Before you know it you are pushing your way to the front door of your home, oddly still standing, its corridors littered with a lifetime of personal possessions. Common sense mixed with a supreme quantity of fear and dread set in. You remember some of the things you have heard about earthquakes, how most of the injuries occur while fumbling around in the minutes following the shaking. Much to your astonishment, you discover that you have pulled on a pair of shoes because it is a good thing: the floor of your home and the outdoors are layered with broken glass. It’s everywhere.

The suburb where you live has just been hit with an earthquake with a magnitude of 7.2 – the shaking lasted 27 seconds which seemed like much more. As you look around you are struck by the normality of everything on first glance. Nothing fell over, you think. As your hearing starts to kick in amidst the darkness and chatter of neighbors emerging from their homes, you take stock of your immediate surroundings. In the distance you can hear the hiss of broken gas lines, the report of people calling to each other, and even the sound of terror – those alone, staggering into the street wondering what is next.

Your earthquake check list is well established in your head. You instinctively reach for your tool kit that you keep in your car (and an extra set in the garage) and shut off the gas main to the house. Thankfully, there is no water rushing into the street as evidenced by a ruptured water main. Even though you are almost frozen with fear, you keep moving and pushing yourself through the experience.

Your check list scrolls in your head:
a.) Water… got at least a weeks worth in bottles (and lots of beer!)
b.) Candles… check c.) dried food… (enough for a dozen or so neighbors for a week!)
d.) first aid kit… check e.) shelter… house is still standing. It’s summer and I have a 4 person tent. Excellent.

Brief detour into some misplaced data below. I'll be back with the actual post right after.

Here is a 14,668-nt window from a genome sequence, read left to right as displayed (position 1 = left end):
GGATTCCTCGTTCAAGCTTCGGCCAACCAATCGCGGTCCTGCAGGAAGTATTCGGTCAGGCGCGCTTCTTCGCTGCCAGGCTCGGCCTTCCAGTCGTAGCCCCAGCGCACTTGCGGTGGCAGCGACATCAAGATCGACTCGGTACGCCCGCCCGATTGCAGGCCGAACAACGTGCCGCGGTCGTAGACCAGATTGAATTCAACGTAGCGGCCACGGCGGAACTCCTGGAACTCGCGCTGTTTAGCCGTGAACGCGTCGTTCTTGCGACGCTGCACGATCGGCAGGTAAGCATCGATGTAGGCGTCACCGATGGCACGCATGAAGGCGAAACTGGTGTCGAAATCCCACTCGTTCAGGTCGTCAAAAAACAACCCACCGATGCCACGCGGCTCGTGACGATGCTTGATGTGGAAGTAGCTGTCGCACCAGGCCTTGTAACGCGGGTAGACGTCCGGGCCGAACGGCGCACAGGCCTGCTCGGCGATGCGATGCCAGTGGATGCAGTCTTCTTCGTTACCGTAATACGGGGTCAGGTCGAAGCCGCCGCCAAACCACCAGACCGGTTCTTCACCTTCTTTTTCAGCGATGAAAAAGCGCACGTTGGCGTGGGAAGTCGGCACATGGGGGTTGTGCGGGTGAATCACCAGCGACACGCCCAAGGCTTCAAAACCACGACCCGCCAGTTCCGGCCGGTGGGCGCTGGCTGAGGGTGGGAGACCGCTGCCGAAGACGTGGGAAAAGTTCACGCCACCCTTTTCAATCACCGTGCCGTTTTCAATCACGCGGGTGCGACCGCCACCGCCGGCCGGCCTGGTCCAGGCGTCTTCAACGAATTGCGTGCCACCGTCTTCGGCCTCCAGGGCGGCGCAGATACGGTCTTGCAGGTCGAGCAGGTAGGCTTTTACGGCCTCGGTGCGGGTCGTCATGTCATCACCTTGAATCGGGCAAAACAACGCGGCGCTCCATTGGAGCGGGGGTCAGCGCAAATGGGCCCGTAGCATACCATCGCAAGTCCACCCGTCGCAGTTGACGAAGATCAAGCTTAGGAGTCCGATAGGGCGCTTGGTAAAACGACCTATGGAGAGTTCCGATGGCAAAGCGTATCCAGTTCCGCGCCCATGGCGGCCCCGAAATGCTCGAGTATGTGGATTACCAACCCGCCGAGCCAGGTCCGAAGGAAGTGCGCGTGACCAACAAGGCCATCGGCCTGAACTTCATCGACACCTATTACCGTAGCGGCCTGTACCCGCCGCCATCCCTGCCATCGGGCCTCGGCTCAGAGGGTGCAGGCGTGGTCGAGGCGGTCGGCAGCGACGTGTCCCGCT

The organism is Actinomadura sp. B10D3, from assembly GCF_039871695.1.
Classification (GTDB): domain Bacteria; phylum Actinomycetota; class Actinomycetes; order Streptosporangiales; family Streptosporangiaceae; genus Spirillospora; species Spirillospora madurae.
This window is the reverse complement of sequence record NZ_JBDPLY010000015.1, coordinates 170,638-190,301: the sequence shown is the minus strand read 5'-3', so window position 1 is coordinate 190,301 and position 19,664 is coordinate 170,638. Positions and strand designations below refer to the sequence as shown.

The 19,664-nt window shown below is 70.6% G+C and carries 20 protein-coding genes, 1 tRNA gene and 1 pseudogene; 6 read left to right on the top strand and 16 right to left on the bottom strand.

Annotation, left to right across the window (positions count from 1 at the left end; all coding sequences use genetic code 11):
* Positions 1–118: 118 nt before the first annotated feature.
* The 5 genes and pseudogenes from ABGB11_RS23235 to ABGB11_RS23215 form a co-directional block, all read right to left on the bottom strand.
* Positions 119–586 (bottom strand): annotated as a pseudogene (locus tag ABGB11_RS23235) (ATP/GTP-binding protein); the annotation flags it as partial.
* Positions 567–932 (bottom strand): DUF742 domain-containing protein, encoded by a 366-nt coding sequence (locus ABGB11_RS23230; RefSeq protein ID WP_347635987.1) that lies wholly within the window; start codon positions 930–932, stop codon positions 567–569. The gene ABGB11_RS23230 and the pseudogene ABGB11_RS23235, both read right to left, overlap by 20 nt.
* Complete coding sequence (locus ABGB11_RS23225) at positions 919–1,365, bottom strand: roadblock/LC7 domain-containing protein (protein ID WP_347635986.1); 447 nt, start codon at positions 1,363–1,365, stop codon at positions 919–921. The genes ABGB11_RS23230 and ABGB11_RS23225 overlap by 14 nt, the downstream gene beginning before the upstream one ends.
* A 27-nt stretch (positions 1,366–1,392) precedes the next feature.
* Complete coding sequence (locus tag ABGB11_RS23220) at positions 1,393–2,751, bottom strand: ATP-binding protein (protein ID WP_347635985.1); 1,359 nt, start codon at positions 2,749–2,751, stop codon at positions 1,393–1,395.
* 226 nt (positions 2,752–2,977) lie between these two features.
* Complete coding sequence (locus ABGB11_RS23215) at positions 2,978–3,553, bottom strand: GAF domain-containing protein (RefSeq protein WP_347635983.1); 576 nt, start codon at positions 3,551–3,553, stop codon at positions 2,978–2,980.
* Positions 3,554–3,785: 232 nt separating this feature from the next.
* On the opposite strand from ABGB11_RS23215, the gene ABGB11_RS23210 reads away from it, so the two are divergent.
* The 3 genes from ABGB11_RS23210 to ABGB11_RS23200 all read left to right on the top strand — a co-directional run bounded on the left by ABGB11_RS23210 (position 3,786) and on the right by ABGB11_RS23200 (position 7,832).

f.) Radio. You grab it on the way out of the house. It’s tuned to a local AM station and has fresh batteries.

The local radio station is running on emergency power. This is your first and primary way of assessing what has happened on a broader scale. Your cell phone is currently a paper weight overloaded by panicked 911 calls and toppled towers. As you divide your attention between the crackling radio and the downtown horizon in the distance, you are overwhelmed by the site of a rising orange glow over the city.

To be continued


Colin Newell is a writer, technician and advocate for emergency preparedness – who is, more or less, prepared for anything nature can throw at him.

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Cuban influenced BBQ Rotisserie Chicken · 3.09.14 by colin newell

Dry Brined Cuban Chicken - from the good people at Weber BBQ

My wife’s gal-pal Sheila A. got us a Weber Rotisserie attachment as a house warming gift.

A suitable grilling recipe seemed in order — and to have her over to treat her to the dish.

So off to the Weber recipe guide – which is very expansive. Original link here

The Dry Brine

Finely grated zest of 2 large oranges (around 3 tablespoons of zest)
1 tablespoon coarsely ground black pepper
2½ teaspoons kosher salt
2 teaspoons ground cumin
1 teaspoon garlic powder
½ teaspoon Old Bay® Seasoning

1 whole free-range chicken, about 4 pounds, neck, giblets, wing tips, and excess fat removed
Extra-virgin olive oil
½ teaspoon freshly ground black pepper

In a small bowl combine the dry brine ingredients. Pat the chicken dry with paper towels. Brush the chicken all over with olive oil and season evenly, inside and outside, with the dry brine.
Refrigerate, uncovered, for 24 to 36 hours.

Next day – Rinse the chicken briefly under cold running water to remove most of the dry brine.
Pat the chicken dry with paper towels and season with the pepper.

Prepare your grill for indirect cooking over medium heat (350° to 450°F).

Truss the chicken: Slide a four-foot length of butcher’s twine under the legs and back. Lift both ends of the twine and cross them between the legs. Then run one end under one drumstick. Run the other end under the other drumstick and pull both ends to draw the drumsticks together. Bring the twine along both sides of the chicken so that it holds the legs and wings against the body.
Tie a knot in the ends between the neck and the top of the breast. If necessary, push the breast down a little to expose more of the neck.